Advanced Camp Cadets endure mud for mission
FORT KNOX, Ky.– On a rainy, late July morning, Cadets from 9th Regiment, Advanced Camp slide through mud to conduct a platoon attack.
During the first day of their field training exercise, the clouds left no mercy on Cadets preparing for their mission. Weighed down by rucks and wet uniforms, Cadets from Alpha Company trudge through the Kentucky woods in an area of operations known as Panther. This sector of the woods gives Cadets their first taste of field training exercises that are not led by Cadre.
“We moved tactically to an ORP [objective rally point], which took quite a while because it was so wet and rainy. We had Cadets falling,” said Cadet Logan Litman from The University of North Dakota. He served as the Platoon Sergeant during this mission.
When asked how he combatted the weather he replied, “In weather like this, the way to keep morale up is just to keep a positive attitude. What you do reflects on other people.”
Cadet Dawn McLuckie from The University of Kentucky served as the mission’s Platoon Leader.
“Unfortunately, you cannot predict what Mother Nature will do to terrain and that definitely slowed us down,” Cadet McLuckie sighed. “On the trek here, the open fields were completely saturated and so many of us slid and fell and now we look like swamp monkeys.”
Cadet McLuckie is a prior enlisted Soldier and worked as a supply specialist
with the Quartermaster branch. Her experience before coming to Cadet Summer Training has proven helpful while preparing for the field.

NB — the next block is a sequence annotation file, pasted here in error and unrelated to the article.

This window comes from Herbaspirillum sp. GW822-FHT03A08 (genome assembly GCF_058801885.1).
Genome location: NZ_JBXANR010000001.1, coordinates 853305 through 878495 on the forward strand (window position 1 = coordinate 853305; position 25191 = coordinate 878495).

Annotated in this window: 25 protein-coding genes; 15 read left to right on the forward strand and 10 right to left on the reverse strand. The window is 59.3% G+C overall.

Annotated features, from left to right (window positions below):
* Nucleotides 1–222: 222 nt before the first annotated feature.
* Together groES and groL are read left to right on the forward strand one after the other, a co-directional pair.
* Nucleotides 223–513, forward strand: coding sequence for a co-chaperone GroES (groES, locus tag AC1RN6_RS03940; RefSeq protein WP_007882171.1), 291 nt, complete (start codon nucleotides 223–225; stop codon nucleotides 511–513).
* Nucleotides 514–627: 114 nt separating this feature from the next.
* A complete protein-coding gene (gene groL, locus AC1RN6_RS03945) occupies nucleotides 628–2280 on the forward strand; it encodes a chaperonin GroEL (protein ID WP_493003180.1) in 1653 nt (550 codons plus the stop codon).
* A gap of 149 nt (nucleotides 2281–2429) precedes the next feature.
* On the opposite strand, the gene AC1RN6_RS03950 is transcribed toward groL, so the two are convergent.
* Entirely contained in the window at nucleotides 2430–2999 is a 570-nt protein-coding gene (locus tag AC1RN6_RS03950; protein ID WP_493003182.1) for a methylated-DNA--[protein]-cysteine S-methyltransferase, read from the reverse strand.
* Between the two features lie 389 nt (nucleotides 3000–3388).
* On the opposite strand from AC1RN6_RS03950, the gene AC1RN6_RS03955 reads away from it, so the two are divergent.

“In a mission like this, I understand the importance of having all of the supply needs met,” Cadet McLuckie explained. “We have to carry all of our food and all of our ammo for the four days we are out here, in addition to any of our personal hygiene items that we require. We had to make choices in reference to what we were gonna carry. The weather is supposed to be nothing but rain for ten days. Being prior service–being able to plan and understand what the necessities are in the field environment definitely gave us an advantage in packing the rucks so they were not as heavy.”
Overall, the mission was successful. When completed, the cadets were soaked and exhausted; however, smiles were plastered to their faces just as much as mud.
“Running through the mud is really tough because I haven’t done it in years,” chuckled Cadet Jessiel Gonzalez from The University of Puerto Rico. “I feel like a kid and you feel everything in your feet and they get wet and everything but it’s fun. You’re sucking and you look back at your teammates and they are sucking too but everyone looks at each other and laughs because we are in the same situation so its part fun and part sucking, but it makes my day.”